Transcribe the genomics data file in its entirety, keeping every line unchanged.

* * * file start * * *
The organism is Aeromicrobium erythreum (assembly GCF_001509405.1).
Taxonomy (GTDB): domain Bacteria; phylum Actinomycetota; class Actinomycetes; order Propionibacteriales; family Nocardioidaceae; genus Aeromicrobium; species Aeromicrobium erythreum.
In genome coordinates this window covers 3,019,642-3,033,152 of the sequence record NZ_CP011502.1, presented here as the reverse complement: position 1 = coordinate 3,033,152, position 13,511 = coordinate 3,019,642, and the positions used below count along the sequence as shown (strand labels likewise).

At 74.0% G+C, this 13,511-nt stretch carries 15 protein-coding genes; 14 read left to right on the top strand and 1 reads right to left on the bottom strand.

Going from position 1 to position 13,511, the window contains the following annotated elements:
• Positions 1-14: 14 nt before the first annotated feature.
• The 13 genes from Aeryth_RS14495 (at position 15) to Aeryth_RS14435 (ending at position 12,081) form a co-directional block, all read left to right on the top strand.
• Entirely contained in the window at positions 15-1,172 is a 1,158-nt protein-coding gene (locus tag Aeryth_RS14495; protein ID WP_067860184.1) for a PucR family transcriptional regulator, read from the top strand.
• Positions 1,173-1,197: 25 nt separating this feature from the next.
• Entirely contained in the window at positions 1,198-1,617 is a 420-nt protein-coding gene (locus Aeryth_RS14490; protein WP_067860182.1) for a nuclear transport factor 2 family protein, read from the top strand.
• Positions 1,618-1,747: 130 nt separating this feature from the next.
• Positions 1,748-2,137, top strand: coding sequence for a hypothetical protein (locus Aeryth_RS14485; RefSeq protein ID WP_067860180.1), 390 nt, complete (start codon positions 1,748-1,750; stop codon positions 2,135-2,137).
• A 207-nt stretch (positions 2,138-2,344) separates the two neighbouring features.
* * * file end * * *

The organism is Aeromicrobium erythreum (assembly GCF_001509405.1).
Taxonomy (GTDB): domain Bacteria; phylum Actinomycetota; class Actinomycetes; order Propionibacteriales; family Nocardioidaceae; genus Aeromicrobium; species Aeromicrobium erythreum.
In genome coordinates this window covers 3,019,642-3,033,152 of the sequence record NZ_CP011502.1, presented here as the reverse complement: position 1 = coordinate 3,033,152, position 13,511 = coordinate 3,019,642, and the positions used below count along the sequence as shown (strand labels likewise).

At 74.0% G+C, this 13,511-nt stretch carries 15 protein-coding genes; 14 read left to right on the top strand and 1 reads right to left on the bottom strand.

Going from position 1 to position 13,511, the window contains the following annotated elements:
• Positions 1-14: 14 nt before the first annotated feature.
• The 13 genes from Aeryth_RS14495 (at position 15) to Aeryth_RS14435 (ending at position 12,081) form a co-directional block, all read left to right on the top strand.
• Entirely contained in the window at positions 15-1,172 is a 1,158-nt protein-coding gene (locus tag Aeryth_RS14495; protein ID WP_067860184.1) for a PucR family transcriptional regulator, read from the top strand.
• Positions 1,173-1,197: 25 nt separating this feature from the next.
• Entirely contained in the window at positions 1,198-1,617 is a 420-nt protein-coding gene (locus Aeryth_RS14490; protein WP_067860182.1) for a nuclear transport factor 2 family protein, read from the top strand.
• Positions 1,618-1,747: 130 nt separating this feature from the next.
• Positions 1,748-2,137, top strand: coding sequence for a hypothetical protein (locus Aeryth_RS14485; RefSeq protein ID WP_067860180.1), 390 nt, complete (start codon positions 1,748-1,750; stop codon positions 2,135-2,137).
• A 207-nt stretch (positions 2,138-2,344) separates the two neighbouring features.